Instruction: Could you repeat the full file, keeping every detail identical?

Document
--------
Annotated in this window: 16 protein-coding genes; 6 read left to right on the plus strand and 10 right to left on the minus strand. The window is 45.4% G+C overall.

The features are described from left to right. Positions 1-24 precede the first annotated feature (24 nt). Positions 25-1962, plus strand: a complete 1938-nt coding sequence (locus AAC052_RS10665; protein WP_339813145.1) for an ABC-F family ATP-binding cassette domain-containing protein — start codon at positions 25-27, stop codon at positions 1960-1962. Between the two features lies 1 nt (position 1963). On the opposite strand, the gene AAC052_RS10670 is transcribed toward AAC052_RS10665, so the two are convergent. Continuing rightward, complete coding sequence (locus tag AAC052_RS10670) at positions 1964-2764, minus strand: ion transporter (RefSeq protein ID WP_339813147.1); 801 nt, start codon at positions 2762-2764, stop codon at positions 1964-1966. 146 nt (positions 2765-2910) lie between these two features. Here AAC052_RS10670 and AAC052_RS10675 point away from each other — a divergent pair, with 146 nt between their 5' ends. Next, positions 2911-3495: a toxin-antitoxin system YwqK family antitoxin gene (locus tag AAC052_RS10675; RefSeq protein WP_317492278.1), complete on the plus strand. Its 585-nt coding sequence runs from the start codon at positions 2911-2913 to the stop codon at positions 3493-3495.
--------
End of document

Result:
Annotated in this window: 16 protein-coding genes; 6 read left to right on the plus strand and 10 right to left on the minus strand. The window is 45.4% G+C overall.

The features are described from left to right. Positions 1-24 precede the first annotated feature (24 nt). Positions 25-1962, plus strand: a complete 1938-nt coding sequence (locus AAC052_RS10665; protein WP_339813145.1) for an ABC-F family ATP-binding cassette domain-containing protein — start codon at positions 25-27, stop codon at positions 1960-1962. Between the two features lies 1 nt (position 1963). On the opposite strand, the gene AAC052_RS10670 is transcribed toward AAC052_RS10665, so the two are convergent. Continuing rightward, complete coding sequence (locus tag AAC052_RS10670) at positions 1964-2764, minus strand: ion transporter (RefSeq protein ID WP_339813147.1); 801 nt, start codon at positions 2762-2764, stop codon at positions 1964-1966. 146 nt (positions 2765-2910) lie between these two features. Here AAC052_RS10670 and AAC052_RS10675 point away from each other — a divergent pair, with 146 nt between their 5' ends. Next, positions 2911-3495: a toxin-antitoxin system YwqK family antitoxin gene (locus tag AAC052_RS10675; RefSeq protein WP_317492278.1), complete on the plus strand. Its 585-nt coding sequence runs from the start codon at positions 2911-2913 to the stop codon at positions 3493-3495.